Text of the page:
On January 30, the House of Representatives passed two measures to limit President Trump’s ability to conduct military action against Iran. The first proposal, passed by a vote of 236-166, would repeal the 2002 congressional authorization for the war in Iraq. The second bill, approved by a 228-175 vote, would prevent future tax dollars from funding military action against Iran without congressional approval. The votes were largely along party lines, with only four Republicans voting in favor of the bills in the Democratic-controlled House. The measures were expected to die in the Republican-led Senate.
The bills followed a vote in the House on January 9 aimed at limiting President Trump’s ability to engage in hostilities against Iran under the 1973 War Powers Resolution. The 1973 bill was meant to limit President Richard Nixon’s powers toward the end of the Vietnam War. The new resolution directed the president to “terminate the use of United States Armed Forces to engage in hostilities in or against Iran or any part of its government or military,” except when necessary to defend against an imminent armed attack.
The three votes came after Trump authorized the killing of Qassem Soleimani, the head of Iran’s elite Qods Force, on January 3. Many Democrats and a smaller number of Republicans thought Congress should have been consulted or notified about the operation because the drone attack could have sparked a wider armed conflict.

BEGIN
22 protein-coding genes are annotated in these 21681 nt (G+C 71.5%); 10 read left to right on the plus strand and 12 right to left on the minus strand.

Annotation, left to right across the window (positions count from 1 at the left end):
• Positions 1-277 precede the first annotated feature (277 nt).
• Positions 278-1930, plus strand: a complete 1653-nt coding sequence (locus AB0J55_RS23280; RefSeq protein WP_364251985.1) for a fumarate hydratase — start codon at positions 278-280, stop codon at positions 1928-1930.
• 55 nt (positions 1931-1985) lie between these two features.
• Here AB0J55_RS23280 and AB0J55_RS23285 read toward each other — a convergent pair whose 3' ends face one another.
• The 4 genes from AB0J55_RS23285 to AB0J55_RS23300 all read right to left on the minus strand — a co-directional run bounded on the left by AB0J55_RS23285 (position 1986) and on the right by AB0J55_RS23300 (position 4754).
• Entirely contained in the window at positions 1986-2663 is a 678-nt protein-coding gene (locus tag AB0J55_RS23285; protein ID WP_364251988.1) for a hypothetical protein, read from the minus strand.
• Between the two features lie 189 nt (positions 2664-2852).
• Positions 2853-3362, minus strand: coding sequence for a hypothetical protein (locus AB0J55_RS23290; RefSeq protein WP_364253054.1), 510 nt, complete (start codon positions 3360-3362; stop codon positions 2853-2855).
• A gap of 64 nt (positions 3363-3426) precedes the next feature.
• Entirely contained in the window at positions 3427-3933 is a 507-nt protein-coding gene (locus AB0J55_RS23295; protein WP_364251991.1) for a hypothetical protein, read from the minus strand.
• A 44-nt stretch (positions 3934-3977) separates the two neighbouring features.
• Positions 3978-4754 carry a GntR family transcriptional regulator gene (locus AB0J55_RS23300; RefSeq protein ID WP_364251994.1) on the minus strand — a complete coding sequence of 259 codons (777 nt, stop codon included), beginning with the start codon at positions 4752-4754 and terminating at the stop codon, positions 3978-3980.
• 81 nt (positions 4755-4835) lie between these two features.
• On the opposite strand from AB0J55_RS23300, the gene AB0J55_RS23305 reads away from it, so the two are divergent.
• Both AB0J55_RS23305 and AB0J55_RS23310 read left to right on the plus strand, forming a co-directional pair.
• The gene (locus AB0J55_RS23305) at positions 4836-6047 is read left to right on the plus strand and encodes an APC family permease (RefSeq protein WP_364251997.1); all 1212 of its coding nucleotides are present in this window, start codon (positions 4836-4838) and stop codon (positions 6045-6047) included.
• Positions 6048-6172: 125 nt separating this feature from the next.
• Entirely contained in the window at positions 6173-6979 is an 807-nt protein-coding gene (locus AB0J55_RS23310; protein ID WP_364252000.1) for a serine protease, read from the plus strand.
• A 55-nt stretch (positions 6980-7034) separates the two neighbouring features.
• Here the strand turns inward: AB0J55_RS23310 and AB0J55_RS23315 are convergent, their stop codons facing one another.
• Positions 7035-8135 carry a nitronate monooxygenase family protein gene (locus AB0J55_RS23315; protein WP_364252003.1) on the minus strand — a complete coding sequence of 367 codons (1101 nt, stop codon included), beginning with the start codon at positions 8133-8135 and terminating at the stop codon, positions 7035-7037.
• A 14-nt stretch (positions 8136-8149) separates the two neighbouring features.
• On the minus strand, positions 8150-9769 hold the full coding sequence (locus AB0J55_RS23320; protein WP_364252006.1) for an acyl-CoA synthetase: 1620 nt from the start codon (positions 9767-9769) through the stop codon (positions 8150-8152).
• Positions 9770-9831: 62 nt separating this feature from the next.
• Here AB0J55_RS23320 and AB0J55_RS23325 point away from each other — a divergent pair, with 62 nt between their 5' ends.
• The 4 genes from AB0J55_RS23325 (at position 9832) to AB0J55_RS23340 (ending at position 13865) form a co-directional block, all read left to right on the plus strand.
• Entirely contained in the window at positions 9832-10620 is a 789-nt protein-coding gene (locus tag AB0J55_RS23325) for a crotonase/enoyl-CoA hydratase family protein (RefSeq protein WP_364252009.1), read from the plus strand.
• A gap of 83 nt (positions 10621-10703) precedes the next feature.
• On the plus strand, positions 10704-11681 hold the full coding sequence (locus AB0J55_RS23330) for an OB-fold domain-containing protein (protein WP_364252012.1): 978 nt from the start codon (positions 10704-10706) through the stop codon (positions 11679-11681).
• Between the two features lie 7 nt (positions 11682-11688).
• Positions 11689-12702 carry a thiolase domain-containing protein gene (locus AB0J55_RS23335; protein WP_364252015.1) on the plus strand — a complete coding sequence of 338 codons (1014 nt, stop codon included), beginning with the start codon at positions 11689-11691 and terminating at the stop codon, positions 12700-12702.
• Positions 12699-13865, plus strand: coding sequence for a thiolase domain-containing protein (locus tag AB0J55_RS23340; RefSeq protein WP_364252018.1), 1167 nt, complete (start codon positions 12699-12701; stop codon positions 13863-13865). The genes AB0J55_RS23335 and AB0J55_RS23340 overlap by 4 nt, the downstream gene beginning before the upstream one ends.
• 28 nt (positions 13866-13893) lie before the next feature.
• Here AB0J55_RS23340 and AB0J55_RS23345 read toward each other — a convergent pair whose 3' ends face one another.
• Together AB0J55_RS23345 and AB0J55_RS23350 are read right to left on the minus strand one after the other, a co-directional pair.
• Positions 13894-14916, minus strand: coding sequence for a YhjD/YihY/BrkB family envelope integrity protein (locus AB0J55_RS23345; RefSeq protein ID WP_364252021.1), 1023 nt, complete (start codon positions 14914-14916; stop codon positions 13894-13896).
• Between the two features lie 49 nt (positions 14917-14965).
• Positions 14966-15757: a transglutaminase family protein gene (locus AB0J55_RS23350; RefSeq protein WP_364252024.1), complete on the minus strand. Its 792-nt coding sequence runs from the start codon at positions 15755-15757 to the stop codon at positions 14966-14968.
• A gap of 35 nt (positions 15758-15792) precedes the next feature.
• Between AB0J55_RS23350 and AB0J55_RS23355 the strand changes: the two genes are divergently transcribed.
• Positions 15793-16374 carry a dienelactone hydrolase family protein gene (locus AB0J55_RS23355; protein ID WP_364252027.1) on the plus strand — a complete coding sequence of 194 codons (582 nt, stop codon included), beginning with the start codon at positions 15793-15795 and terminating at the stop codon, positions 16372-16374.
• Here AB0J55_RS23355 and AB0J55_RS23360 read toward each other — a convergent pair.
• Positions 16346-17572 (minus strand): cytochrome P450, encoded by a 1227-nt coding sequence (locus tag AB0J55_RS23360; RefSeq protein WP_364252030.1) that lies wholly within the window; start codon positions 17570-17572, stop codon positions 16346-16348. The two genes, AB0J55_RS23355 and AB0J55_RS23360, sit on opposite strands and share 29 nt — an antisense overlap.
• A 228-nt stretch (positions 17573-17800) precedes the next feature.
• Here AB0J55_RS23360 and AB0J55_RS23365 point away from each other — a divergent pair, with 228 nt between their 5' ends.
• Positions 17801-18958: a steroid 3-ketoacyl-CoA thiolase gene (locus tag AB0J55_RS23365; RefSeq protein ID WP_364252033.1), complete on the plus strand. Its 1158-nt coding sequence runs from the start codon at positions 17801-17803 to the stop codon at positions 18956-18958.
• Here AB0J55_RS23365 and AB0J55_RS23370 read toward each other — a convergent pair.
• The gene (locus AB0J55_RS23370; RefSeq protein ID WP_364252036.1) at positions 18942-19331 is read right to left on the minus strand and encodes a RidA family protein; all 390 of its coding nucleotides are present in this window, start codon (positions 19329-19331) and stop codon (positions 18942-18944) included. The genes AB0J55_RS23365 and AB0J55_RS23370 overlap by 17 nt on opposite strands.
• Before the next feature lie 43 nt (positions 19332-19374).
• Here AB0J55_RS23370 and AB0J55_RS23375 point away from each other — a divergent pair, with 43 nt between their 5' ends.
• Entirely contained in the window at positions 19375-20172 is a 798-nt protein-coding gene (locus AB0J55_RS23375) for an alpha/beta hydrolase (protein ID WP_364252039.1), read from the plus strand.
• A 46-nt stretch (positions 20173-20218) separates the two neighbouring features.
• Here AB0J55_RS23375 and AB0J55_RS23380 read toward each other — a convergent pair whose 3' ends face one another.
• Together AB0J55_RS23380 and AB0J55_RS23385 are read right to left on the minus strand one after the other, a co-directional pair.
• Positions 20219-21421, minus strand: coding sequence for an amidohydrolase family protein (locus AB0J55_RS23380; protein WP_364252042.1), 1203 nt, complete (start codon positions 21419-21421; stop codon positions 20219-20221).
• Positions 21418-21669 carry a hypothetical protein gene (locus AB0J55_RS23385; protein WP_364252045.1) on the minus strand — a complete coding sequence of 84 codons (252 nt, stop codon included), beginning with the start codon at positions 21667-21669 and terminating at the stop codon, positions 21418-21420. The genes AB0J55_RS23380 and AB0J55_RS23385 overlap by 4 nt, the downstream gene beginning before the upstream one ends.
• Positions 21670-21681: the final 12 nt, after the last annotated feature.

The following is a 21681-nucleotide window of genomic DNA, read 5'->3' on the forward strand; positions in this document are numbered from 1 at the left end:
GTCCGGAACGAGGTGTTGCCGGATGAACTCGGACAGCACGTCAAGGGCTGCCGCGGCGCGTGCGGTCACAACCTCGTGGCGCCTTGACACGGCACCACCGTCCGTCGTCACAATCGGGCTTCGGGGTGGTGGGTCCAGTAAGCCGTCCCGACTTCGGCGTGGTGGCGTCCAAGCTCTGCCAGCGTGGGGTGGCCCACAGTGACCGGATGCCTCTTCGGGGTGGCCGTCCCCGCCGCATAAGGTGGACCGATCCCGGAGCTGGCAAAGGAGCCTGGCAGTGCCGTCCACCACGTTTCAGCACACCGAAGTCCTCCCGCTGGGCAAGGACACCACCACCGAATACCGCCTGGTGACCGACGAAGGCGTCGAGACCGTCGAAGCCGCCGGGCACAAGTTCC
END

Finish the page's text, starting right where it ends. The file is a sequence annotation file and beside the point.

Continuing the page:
Democrats said that the three bills would help reassert congressional war powers that are defined in the constitution. “For far too long, Congress has been missing in action on matters of war and peace,” said Representative Barbara Lee (D-CA), who sponsored the 2002 authorization repeal. “It is time to end giving blank checks to any president to wage endless wars.”
Republican lawmakers argued that the amendments would endanger national security by preventing quick action from the president to defend U.S. interests. “After President Trump took decisive action to take out a brutal Iranian terrorist responsible for the deaths of hundreds of Americans, Democrats now seek to restrain our president and restrict his ability to protect our nation,″ said Representative Steve Scalise (R-LA).
Other Republicans criticized Democrats for pinning the measures to an unrelated commemorative coins bill. “This is a sham. You're using a commemorative coin bill on the floor of the House so we cannot debate the merits of this constitutional question. That is a shame. And just on that basis alone I vote no,” Representative Tom Reed (R-NY) said before the vote.
President Trump initially remained neutral on the proposed measures. “I want everyone, Republican and Democrat, to vote their HEART!” he wrote on Twitter the day before the vote. But later that evening he denounced the Democrats attempt to “take away authority Presidents use to stand up to other countries and defend AMERICANS.”
Nancy Pelosi wants Congress to take away authority Presidents use to stand up to other countries and defend AMERICANS. Stand with your Commander in Chiefs!— Donald J. Trump (@realDonaldTrump) January 29, 2020